In the treatment group, 27.6% of treated eyes showed an increase of intraocular pressure (IOP) to greater than 21 mm Hg, compared with 16.7% in the control group. Through 6 months, 2.3% of eyes in the treatment group required incisional surgery to reduce IOP, and no control eyes required such surgery. Of 64 eyes phakic at baseline, 9.5% of eyes in the treatment group required cataract surgery, and 4.8% of eyes in the control group required cataract surgery.
Suprachoroidal Space TA Formulation Advances in Clinical Trials
A proprietary form of triamcinolone acetonide for injection into the suprachoroidal space (CLA-TA; Clearside Biomedical) for the treatment of noninfectious uveitis met primary and secondary endpoints in the Dogwood clinical trial, according to a company press release of top-line data. Clearside also announced updates on the enrollment status of the Peachtree and Tanzanite trials, both of which will assess the safety and efficacy of CLA-TA in ocular diseases.
In the Dogwood trial, a single suprachoroidal microinjection of CLA-TA resulted in reduction of central subfield thickness (P = .0018) and mean improvement from baseline in BCVA (P = .0004) at 8 weeks. There were no serious adverse events related to the treatment in the trial, including no increases in IOP.
The Peachtree trial, a phase 3 trial assessing CLA-TA in the suprachoroidal space for the treatment of macular edema associated with noninfectious uveitis, has enrolled its first patient. The Tanzanite trial, a phase 2 clinical trial assessing the safety and efficacy of CLS-TA in the suprachoroidal space combined with intravitreal aflibercept (Eylea, Regeneron) for treatment of macular edema associated with retinal vein occlusion, has completed enrollment.
Phase 2 Gene Therapy Trial Begins Enrollment
A phase 2 clinical trial assessing the safety and efficacy of a gene therapy approach to treatment of choroideremia has begun enrolling patients at the University of Miami Miller School of Medicine.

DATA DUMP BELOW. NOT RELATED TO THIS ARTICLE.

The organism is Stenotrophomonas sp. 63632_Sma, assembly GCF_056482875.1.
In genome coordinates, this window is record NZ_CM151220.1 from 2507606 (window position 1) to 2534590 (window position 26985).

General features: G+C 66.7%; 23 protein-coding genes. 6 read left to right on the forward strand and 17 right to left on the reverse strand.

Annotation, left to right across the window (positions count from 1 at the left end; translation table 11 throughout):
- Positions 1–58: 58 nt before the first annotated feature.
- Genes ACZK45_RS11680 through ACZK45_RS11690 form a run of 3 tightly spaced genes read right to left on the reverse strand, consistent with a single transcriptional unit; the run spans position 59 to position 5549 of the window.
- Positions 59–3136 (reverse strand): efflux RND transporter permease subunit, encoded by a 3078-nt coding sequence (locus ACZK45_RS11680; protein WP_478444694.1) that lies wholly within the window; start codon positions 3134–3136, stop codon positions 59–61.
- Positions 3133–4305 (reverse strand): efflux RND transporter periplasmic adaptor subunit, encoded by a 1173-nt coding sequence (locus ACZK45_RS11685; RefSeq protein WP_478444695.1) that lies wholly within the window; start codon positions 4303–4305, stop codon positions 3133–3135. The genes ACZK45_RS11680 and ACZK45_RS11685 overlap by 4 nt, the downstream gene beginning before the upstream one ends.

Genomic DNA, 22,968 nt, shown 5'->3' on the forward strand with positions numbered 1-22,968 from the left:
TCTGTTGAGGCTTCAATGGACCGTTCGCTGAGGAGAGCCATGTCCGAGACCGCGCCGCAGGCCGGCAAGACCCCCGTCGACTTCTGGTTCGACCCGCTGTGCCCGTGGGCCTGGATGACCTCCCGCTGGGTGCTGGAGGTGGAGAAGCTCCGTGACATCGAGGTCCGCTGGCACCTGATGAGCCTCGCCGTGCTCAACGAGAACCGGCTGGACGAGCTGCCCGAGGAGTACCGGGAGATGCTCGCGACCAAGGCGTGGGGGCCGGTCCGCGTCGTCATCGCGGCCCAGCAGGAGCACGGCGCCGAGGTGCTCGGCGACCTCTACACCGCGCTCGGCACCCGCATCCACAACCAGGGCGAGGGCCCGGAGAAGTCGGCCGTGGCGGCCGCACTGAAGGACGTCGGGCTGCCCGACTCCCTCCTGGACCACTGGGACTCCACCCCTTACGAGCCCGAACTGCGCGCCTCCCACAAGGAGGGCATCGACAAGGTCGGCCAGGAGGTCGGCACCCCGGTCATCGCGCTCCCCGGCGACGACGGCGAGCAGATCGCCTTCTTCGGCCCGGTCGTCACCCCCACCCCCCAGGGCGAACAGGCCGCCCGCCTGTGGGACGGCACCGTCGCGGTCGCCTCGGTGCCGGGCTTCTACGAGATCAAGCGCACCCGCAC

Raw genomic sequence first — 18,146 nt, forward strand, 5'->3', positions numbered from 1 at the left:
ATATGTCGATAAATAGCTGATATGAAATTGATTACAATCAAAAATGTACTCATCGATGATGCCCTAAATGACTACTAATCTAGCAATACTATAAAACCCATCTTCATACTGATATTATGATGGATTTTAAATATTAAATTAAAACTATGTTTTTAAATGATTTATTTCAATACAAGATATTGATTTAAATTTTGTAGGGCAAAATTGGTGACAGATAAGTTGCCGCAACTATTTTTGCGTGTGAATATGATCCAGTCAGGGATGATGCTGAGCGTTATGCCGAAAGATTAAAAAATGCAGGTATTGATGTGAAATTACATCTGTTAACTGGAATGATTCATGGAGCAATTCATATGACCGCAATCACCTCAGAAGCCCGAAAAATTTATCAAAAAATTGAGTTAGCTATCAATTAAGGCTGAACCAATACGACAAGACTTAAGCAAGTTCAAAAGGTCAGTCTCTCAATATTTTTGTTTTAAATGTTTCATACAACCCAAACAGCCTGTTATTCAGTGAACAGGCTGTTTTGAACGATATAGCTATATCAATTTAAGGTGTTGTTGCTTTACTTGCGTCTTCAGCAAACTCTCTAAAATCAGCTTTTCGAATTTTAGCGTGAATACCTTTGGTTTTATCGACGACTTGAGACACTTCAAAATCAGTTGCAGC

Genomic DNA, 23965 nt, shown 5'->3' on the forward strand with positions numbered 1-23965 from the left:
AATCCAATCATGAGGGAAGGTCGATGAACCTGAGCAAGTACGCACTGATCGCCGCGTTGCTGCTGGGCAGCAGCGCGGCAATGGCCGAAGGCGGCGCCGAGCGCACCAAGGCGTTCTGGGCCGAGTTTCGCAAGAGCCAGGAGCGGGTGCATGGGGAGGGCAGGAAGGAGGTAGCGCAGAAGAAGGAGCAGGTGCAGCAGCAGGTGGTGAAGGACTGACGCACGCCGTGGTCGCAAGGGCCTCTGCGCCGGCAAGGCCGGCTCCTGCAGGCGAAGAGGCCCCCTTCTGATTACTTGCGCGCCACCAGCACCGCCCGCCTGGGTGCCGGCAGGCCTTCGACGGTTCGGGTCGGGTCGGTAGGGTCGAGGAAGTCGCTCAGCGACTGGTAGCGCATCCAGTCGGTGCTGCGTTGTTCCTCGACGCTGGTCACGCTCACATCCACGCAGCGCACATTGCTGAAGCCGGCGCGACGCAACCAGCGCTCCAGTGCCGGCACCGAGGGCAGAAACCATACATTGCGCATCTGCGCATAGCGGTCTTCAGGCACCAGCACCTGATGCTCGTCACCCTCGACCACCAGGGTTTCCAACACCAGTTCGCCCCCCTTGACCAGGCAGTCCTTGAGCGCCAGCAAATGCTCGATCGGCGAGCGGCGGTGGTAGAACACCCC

Researchers will deliver a wild-type copy of the Rab-escort protein 1 (REP1) gene using an adeno-associated virus (AAV2-REP1). The open-label study will enroll six male patients, each of whom will receive a single dose of AAV2-REP1 via subretinal injection.
Choroideremia, an X-linked recessive disease, is caused by mutations to genes that encode REP1. The disease, for which no treatment currently exists, affects 1 in 50 000 people.
Phase 2b DME Trial Completes Enrollment
A phase 2b trial assessing the safety and efficacy of ALG-1001 (Luminate, Allegro) as DME therapy has completed enrollment. The company expects to report top-line data by the third quarter of 2016.
DEL MAR is a double-masked, placebo-controlled, multicenter 6-month phase 2b trial evaluating the safety and efficacy of intravitreal ALG-1001 compared with bevacizumab (Avastin, Genentech) in patients with DME. In the trial, 120 patients will be randomly assigned to receive one of three doses of ALG-1001 (1.0 mg, 2.0 mg, or 3.0 mg) or bevacizumab.
Widefield Imaging Device Cleared for Use in Infants
The US Food and Drug Administration has granted clearance to the PanoCam LT Widefield Imaging System (Visunex) for the imaging of all newborn infants.
The device is a compact, wireless imaging system designed to detect a number of external, anterior, and posterior segment vision disorders.
Preliminary Data: Anti-VEGF Eyedrop for Wet AMD Treatment Showed No Safety Concerns
No treatment-related adverse events have been reported in a phase 1/2 study evaluating the anti-VEGF eyedrop PAN-90806 (PanOptica) for the treatment of neovascular AMD. Anti-VEGF biological activity was observed in all monotherapy dose arms of the study. A full data set will be available in 2016.
According to the company’s president and CEO, Paul Chaney, PanOptica is developing an advanced, next-generation formulation of PAN-90806 for use in future trials. Mr. Chaney also reported that the company has initiated a phase 1 trial of PAN-90806 in patients with proliferative diabetic retinopathy.
First Retina World Congress Will Convene in Spring 2017
The inaugural Retina World Congress will be held February 23 to 26, 2017, in Fort Lauderdale, Fla., the meeting’s organizers announced.
The proceedings of the meeting will be published in The International Journal of Retina and Vitreous. Rishi P. Singh, MD, will serve as president of the Retina World Congress. n